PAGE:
🚘 Subscriptions in cars, a long, messy story
You might have heard of BMV trying to sell a €17 heating seat monthly subscription. Heating-seats-as-a-Service anyone?
Yes, this sounds ludicrous.
On the surface, this seems to be a story of incumbent automakers trying to be more like Tesla or software companies and being quite heavy-handed about it. Of course, there's some truth to this. The business of selling recurring revenues has been the new black since Netflix showed the way.
It's not even a figure of style. It's literally GM's grand master plan.
You need to remember, though, that automakers' century-old untold business model has always been selling high-margin services on top of razor-thin car sales margins. I'm talking about financing and maintenance, which account for 30-40% of the total cost of ownership of a car for the many years you're going to own it. And if you buy insurance from your dealership, it's the real Jackpot.
Subscriptions in disguise have always been there; there were just not called that. What's happening now is just ongoing adjustments and tweaks of this old business model.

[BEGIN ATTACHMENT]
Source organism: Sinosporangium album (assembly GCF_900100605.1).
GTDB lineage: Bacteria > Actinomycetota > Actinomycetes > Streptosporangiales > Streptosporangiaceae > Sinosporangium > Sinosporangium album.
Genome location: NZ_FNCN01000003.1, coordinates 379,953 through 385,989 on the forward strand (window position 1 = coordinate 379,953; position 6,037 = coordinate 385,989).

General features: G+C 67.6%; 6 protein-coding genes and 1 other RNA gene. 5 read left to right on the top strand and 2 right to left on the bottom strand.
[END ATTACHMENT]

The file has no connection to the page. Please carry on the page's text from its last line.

Are automakers greedy, though? Of course, they are. But then again, what's new? How many optional features are you pushed to pay on a brand new car, from painted car handles to defrosting rear window? For them to squeeze as much cent from the software layer of the car is just business as usual. The heating seat subscription is probably a dumb overzeal episode from the marketing department that will be removed in a few months, if not weeks.
All that being said, there are a few takeaways looking forward:
- Under Tesla's lead, automakers will be pushing more and more openly subscriptions. It's just an industry culturally slow to turn around. Still, they will eventually reinvent the TelCo subsidization model for buying high-end smartphones, or most probably what Apple is doing right now with their annual upgrade program.
- The real motivation here is the rise of electric vehicles in their market shares and the concomitant disappearance of most of the recurring maintenance. No more leaky engines, used sparks, fissured joints, or oil changes for them. How to compensate for this and, if possible, upsell from there?
- Lastly, there's a second-order of consequences: when most of the maintenance needs disappear, you start to question the need for a costly (and vastly opaque) concessions network for your brand. And while incumbent automakers fought tooth and nail against Tesla's direct-to-market business model, prepare for BMW and everyone else to join this bandwagon as soon as they can afford litigations with their franchised dealerships.